When the U.N. Committee Against Torture says you have a police brutality problem…

As everyone waits to see if the actual torture report will ever be released, the uptick in American police shootings hasn’t gone unnoticed by the international community, either:

The U.N. Committee against Torture urged the United States on Friday to fully investigate and prosecute police brutality and shootings of unarmed black youth and ensure that taser weapons are used sparingly.

The panel’s first review of the U.S. record on preventing torture since 2006 followed racially-tinged unrest in cities across the country this week sparked by a Ferguson, Missouri grand jury’s decision not to charge a white police officer for the fatal shooting of an unarmed black teenager.

The committee decried “excruciating pain and prolonged suffering” for prisoners during “botched executions” as well as frequent rapes of inmates, shackling of pregnant women in some prisons and extensive use of solitary confinement.

Its findings cited deep concern about “numerous reports” of police brutality and excessive use of force against people from minority groups, immigrants, homosexuals and racial profiling. The panel referred to the “frequent and recurrent police shootings or fatal pursuits of unarmed black individuals.”

Conservatives will accuse the U.N. of hypocrisy in tut-tutting America while doing little about major human rights abusers like Iran or China. But that’s hardly the point. America shouldn’t be in the position of saying, “Oh yeah? Well that dictatorship is worse!” The United States holds itself up as a beacon of justice and freedom. And when it comes to police shootings, America stands out from other industrialized countries as nearly barbaric.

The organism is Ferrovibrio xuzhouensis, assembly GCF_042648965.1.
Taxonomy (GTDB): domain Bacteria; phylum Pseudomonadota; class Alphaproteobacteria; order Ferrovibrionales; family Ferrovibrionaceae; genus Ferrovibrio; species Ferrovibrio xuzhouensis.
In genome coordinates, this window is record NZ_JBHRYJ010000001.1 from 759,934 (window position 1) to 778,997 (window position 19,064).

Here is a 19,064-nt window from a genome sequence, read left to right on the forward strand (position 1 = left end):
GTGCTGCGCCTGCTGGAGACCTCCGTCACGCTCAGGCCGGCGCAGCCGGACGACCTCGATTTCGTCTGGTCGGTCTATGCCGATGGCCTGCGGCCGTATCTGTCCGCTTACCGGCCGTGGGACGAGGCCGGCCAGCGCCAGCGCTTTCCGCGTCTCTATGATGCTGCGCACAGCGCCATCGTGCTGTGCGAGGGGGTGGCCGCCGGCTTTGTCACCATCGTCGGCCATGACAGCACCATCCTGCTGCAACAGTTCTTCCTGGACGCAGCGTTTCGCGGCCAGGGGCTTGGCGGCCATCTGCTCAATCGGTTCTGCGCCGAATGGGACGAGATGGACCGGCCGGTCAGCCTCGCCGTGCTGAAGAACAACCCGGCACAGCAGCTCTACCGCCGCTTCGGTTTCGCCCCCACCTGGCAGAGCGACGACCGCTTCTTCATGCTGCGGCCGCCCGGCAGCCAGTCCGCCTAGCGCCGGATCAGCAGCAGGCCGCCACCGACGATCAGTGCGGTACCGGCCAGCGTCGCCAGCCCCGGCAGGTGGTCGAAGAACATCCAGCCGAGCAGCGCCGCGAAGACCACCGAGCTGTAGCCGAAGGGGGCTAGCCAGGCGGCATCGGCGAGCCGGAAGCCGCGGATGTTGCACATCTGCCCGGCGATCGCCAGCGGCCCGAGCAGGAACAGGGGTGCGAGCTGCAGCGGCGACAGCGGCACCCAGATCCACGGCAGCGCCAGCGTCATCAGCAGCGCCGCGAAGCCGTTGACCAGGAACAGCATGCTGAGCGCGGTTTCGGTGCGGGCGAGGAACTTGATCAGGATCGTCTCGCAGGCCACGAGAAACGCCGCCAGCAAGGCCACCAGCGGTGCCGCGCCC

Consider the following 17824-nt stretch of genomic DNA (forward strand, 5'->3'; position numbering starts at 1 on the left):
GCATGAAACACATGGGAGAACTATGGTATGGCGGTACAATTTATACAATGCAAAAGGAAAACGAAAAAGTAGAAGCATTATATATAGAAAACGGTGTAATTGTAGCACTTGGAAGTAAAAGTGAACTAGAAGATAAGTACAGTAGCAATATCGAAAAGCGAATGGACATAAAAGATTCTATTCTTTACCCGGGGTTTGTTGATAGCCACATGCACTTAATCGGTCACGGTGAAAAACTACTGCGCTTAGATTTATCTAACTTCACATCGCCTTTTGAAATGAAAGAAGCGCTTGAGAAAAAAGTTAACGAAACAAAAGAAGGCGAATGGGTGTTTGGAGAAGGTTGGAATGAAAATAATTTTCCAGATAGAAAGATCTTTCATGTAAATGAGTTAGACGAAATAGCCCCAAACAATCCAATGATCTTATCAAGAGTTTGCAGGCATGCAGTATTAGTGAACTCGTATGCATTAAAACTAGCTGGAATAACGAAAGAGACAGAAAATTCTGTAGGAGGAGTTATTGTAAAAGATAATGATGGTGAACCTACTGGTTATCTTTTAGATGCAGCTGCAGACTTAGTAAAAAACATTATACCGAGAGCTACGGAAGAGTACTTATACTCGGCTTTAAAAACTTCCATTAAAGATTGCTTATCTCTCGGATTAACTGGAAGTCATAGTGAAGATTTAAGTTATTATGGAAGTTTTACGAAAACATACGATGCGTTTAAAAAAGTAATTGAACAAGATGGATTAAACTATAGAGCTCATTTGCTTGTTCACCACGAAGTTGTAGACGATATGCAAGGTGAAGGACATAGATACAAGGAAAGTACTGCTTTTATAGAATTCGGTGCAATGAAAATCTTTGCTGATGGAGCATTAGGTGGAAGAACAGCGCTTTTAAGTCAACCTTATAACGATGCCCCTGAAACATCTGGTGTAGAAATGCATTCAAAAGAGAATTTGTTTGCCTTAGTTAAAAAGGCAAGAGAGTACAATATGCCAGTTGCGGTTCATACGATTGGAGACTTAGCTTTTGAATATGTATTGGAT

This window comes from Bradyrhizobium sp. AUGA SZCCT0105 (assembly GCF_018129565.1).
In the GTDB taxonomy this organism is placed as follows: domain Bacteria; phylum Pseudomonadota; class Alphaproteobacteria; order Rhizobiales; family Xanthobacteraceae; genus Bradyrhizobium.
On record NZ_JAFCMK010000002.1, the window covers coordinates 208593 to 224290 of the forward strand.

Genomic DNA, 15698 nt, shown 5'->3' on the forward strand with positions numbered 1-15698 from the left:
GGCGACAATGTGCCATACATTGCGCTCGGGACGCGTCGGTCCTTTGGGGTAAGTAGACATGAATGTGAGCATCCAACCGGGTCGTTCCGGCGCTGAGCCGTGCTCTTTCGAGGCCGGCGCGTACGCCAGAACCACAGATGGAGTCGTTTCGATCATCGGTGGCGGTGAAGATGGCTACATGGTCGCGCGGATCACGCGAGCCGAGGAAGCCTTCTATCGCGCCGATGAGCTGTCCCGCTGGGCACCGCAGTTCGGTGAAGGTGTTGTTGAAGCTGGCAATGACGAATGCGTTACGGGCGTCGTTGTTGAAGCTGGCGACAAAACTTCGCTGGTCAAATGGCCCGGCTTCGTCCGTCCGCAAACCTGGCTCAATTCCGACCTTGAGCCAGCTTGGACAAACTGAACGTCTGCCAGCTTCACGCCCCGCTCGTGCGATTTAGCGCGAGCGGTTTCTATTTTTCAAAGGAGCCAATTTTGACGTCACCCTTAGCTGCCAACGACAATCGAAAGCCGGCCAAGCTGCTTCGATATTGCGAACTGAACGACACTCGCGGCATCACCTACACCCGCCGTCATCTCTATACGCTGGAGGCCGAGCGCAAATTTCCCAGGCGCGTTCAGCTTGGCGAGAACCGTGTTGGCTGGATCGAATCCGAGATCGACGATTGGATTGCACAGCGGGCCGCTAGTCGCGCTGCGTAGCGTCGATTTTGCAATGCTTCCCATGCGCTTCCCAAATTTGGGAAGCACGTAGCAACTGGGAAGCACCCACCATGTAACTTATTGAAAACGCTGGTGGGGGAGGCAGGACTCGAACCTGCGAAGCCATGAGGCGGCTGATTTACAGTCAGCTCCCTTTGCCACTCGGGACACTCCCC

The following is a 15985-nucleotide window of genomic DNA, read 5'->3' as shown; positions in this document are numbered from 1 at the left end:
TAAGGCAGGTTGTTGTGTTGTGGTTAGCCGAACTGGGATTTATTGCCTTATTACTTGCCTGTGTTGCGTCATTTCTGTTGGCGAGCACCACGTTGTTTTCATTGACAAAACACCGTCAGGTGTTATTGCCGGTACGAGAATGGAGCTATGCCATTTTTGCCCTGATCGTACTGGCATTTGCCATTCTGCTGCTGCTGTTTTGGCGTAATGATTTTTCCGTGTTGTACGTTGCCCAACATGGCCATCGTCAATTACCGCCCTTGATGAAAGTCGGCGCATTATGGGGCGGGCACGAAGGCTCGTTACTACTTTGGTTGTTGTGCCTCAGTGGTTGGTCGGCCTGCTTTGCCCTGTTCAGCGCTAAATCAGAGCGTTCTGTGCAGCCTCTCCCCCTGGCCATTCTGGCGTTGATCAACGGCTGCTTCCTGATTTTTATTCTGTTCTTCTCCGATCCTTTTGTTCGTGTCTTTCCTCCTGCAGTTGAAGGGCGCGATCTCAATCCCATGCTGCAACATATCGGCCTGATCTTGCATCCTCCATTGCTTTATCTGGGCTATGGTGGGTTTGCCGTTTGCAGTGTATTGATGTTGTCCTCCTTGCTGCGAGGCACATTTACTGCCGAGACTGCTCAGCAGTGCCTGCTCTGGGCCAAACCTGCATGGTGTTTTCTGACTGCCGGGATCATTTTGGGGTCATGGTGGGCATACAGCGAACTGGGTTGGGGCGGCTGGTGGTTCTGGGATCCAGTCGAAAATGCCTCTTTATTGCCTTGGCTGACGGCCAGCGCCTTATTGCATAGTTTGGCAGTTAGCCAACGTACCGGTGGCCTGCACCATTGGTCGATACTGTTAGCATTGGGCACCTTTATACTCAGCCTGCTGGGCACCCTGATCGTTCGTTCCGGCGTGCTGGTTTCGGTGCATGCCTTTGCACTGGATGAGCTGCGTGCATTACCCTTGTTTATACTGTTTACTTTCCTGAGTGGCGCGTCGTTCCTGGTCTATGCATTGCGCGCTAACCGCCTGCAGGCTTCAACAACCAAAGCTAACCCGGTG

A cursory and incomplete tally shows United States police officers kill at least 400 people a year in shootings, and the real figure is probably much higher. About a quarter of those involve white officers killing black people.

By contrast, police killings in European countries tend to fall into the single or low double digits.

Something is seriously wrong there, and either way you look at it, it cuts to the heart of American exceptionalism. Either our police forces are far too ready to use violence, or the American people are somehow far more dangerous and violent than those in other countries, or some combination of both. Or there are simply far too many guns and too many people who are too eager to use them.

David Atkins

David Atkins is a writer, activist and research professional living in Santa Barbara. He is a contributor to the Washington Monthly's Political Animal and president of The Pollux Group, a qualitative research firm.